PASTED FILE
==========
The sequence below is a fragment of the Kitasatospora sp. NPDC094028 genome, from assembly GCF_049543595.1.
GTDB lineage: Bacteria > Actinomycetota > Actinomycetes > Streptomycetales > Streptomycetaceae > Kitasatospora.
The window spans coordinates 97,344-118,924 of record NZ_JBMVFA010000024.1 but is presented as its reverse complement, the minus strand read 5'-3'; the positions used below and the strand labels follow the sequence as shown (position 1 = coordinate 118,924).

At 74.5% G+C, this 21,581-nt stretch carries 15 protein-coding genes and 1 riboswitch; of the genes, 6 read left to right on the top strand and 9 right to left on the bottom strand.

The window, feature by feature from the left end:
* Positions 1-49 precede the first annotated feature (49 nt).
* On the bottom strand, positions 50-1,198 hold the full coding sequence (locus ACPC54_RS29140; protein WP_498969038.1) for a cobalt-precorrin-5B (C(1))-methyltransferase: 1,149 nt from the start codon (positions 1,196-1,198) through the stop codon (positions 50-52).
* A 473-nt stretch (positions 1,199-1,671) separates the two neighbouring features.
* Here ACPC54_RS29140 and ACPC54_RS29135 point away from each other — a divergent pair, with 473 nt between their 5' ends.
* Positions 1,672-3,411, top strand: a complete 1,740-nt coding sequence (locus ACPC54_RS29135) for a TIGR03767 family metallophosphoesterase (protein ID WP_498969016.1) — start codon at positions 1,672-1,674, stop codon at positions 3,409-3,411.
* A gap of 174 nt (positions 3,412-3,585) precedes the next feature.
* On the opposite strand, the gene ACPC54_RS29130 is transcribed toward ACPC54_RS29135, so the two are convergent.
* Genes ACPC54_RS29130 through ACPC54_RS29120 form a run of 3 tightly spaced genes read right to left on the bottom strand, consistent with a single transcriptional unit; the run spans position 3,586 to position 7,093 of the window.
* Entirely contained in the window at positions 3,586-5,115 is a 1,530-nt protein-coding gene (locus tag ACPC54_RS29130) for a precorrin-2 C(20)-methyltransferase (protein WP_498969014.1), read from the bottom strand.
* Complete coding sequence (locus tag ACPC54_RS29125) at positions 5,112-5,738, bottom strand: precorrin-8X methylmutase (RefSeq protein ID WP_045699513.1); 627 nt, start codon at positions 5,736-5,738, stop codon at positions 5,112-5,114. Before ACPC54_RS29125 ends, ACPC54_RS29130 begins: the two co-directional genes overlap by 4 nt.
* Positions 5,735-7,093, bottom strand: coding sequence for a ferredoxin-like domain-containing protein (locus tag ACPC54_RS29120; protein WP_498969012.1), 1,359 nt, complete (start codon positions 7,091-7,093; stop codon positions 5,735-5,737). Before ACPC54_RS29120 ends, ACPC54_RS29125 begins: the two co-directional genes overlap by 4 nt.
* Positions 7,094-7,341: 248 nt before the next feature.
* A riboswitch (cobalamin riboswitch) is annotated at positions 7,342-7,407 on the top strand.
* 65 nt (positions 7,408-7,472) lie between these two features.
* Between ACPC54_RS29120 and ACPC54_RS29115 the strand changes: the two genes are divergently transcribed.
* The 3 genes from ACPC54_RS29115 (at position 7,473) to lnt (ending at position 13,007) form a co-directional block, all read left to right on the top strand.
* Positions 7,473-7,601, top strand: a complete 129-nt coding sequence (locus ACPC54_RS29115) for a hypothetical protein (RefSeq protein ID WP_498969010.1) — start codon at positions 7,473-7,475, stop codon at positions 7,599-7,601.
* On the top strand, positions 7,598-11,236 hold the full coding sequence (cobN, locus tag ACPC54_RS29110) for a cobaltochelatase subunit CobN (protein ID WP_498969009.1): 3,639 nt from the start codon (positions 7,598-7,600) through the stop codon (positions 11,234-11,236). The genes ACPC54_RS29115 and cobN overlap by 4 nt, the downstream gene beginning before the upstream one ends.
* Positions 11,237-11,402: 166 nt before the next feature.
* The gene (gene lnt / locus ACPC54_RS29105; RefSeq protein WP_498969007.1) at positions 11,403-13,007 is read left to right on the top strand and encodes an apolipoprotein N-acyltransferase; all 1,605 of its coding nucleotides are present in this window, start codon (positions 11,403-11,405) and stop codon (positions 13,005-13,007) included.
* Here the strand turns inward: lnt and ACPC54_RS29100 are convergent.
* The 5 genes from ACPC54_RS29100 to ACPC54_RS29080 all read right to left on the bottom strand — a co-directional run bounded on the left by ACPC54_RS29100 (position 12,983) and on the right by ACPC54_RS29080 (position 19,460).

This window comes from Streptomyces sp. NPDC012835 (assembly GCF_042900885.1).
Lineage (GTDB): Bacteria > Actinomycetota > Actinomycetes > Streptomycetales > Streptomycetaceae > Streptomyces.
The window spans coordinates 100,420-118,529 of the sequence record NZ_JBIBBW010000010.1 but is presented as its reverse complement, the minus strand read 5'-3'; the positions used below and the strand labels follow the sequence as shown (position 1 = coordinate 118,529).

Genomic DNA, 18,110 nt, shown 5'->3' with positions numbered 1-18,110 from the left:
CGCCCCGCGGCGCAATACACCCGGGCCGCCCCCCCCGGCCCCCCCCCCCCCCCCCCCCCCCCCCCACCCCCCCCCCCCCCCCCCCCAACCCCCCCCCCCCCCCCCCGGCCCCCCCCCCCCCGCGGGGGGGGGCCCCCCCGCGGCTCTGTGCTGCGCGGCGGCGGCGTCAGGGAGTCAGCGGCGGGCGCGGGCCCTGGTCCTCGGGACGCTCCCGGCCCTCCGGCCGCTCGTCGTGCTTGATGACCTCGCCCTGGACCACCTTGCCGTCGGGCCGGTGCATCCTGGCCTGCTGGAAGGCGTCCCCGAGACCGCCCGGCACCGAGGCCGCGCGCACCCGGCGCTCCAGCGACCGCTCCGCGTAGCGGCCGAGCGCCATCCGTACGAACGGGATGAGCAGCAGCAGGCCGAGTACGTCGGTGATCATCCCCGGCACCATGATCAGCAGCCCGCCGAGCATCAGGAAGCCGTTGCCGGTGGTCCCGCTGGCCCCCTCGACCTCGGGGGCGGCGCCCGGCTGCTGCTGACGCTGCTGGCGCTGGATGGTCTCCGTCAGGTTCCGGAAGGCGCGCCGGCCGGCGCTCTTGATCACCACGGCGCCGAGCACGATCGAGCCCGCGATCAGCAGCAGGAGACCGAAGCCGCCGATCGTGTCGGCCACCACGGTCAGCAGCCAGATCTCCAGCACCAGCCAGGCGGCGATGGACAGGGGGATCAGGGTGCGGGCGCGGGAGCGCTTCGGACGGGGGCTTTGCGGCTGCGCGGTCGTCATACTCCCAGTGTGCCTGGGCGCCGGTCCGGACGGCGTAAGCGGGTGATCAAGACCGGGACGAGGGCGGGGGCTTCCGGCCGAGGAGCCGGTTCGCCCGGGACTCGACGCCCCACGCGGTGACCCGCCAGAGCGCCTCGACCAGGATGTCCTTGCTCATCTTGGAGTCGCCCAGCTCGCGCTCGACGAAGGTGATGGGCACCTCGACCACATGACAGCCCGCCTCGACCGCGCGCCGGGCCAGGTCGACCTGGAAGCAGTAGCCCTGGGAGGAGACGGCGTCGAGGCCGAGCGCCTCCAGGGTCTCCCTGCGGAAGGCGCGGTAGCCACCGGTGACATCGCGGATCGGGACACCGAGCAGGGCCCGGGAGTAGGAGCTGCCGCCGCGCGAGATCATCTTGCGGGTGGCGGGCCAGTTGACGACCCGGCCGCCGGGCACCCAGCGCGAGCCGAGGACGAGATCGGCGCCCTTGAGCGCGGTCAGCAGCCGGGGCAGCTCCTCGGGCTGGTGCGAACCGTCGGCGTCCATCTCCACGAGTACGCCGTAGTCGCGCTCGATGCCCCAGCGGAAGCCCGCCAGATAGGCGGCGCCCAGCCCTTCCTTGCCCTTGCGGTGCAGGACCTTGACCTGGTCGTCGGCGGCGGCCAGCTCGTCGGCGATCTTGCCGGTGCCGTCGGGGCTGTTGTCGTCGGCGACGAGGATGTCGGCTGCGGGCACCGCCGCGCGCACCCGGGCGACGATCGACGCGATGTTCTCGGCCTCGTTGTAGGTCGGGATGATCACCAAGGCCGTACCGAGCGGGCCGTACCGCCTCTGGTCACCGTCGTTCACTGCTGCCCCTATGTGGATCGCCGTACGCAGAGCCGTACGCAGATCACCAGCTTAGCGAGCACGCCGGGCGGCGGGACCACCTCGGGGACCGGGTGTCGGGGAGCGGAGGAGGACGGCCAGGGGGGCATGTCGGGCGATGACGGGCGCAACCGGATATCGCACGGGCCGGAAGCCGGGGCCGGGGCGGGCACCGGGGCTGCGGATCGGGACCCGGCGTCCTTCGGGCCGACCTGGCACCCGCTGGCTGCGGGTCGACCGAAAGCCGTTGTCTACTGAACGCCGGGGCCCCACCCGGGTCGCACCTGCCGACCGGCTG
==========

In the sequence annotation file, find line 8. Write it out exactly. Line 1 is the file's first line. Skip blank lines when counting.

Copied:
* A 473-nt stretch (positions 1,199-1,671) separates the two neighbouring features.